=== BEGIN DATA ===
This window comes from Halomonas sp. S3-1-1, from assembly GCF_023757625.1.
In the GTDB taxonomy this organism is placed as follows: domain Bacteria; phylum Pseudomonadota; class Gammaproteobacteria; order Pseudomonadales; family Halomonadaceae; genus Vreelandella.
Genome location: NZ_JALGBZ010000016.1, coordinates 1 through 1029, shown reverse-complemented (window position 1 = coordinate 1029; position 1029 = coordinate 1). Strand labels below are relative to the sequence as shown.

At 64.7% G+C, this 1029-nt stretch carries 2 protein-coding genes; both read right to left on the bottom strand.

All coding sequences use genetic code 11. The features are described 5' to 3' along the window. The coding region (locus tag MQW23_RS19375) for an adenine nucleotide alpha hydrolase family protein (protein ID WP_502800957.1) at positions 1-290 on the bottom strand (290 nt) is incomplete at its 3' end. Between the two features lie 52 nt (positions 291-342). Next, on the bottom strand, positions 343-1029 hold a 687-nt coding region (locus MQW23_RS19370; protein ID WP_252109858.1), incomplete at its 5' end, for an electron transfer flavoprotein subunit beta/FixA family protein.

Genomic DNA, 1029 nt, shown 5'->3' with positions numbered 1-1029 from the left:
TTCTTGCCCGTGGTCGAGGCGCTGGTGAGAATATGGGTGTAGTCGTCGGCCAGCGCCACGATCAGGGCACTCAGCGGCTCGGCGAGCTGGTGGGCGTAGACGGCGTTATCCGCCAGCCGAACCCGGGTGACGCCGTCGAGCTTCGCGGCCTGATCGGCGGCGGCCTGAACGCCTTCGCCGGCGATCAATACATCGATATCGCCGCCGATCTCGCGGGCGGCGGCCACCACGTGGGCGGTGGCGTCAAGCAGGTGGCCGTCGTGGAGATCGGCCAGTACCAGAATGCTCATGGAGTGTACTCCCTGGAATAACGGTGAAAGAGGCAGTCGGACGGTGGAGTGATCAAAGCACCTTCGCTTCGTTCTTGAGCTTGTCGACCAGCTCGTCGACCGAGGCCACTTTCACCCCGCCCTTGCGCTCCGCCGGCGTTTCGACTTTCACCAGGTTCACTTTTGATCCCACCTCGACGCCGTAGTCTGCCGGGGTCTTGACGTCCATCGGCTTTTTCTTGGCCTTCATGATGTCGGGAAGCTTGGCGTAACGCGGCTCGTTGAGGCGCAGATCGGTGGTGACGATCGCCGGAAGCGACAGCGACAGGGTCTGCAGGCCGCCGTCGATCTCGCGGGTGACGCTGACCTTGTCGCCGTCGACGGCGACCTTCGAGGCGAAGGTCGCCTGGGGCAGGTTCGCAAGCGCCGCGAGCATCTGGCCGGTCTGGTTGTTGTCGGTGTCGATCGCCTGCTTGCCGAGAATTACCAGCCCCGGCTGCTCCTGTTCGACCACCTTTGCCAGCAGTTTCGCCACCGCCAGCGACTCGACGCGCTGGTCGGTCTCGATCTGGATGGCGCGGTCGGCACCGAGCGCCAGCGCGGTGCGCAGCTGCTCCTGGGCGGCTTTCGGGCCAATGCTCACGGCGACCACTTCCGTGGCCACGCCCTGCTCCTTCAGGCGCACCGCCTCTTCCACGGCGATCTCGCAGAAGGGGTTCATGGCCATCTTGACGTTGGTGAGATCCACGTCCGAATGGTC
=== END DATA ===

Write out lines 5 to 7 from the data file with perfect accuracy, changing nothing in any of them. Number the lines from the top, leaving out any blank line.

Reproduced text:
All coding sequences use genetic code 11. The features are described 5' to 3' along the window. The coding region (locus tag MQW23_RS19375) for an adenine nucleotide alpha hydrolase family protein (protein ID WP_502800957.1) at positions 1-290 on the bottom strand (290 nt) is incomplete at its 3' end. Between the two features lie 52 nt (positions 291-342). Next, on the bottom strand, positions 343-1029 hold a 687-nt coding region (locus MQW23_RS19370; protein ID WP_252109858.1), incomplete at its 5' end, for an electron transfer flavoprotein subunit beta/FixA family protein.

Genomic DNA, 1029 nt, shown 5'->3' with positions numbered 1-1029 from the left:
TTCTTGCCCGTGGTCGAGGCGCTGGTGAGAATATGGGTGTAGTCGTCGGCCAGCGCCACGATCAGGGCACTCAGCGGCTCGGCGAGCTGGTGGGCGTAGACGGCGTTATCCGCCAGCCGAACCCGGGTGACGCCGTCGAGCTTCGCGGCCTGATCGGCGGCGGCCTGAACGCCTTCGCCGGCGATCAATACATCGATATCGCCGCCGATCTCGCGGGCGGCGGCCACCACGTGGGCGGTGGCGTCAAGCAGGTGGCCGTCGTGGAGATCGGCCAGTACCAGAATGCTCATGGAGTGTACTCCCTGGAATAACGGTGAAAGAGGCAGTCGGACGGTGGAGTGATCAAAGCACCTTCGCTTCGTTCTTGAGCTTGTCGACCAGCTCGTCGACCGAGGCCACTTTCACCCCGCCCTTGCGCTCCGCCGGCGTTTCGACTTTCACCAGGTTCACTTTTGATCCCACCTCGACGCCGTAGTCTGCCGGGGTCTTGACGTCCATCGGCTTTTTCTTGGCCTTCATGATGTCGGGAAGCTTGGCGTAACGCGGCTCGTTGAGGCGCAGATCGGTGGTGACGATCGCCGGAAGCGACAGCGACAGGGTCTGCAGGCCGCCGTCGATCTCGCGGGTGACGCTGACCTTGTCGCCGTCGACGGCGACCTTCGAGGCGAAGGTCGCCTGGGGCAGGTTCGCAAGCGCCGCGAGCATCTGGCCGGTCTGGTTGTTGTCGGTGTCGATCGCCTGCTTGCCGAGAATTACCAGCCCCGGCTGCTCCTGTTCGACCACCTTTGCCAGCAGTTTCGCCACCGCCAGCGACTCGACGCGCTGGTCGGTCTCGATCTGGATGGCGCGGTCGGCACCGAGCGCCAGCGCGGTGCGCAGCTGCTCCTGGGCGGCTTTCGGGCCAATGCTCACGGCGACCACTTCCGTGGCCACGCCCTGCTCCTTCAGGCGCACCGCCTCTTCCACGGCGATCTCGCAGAAGGGGTTCATGGCCATCTTGACGTTGGTGAGATCCACGTCCGAATGGTC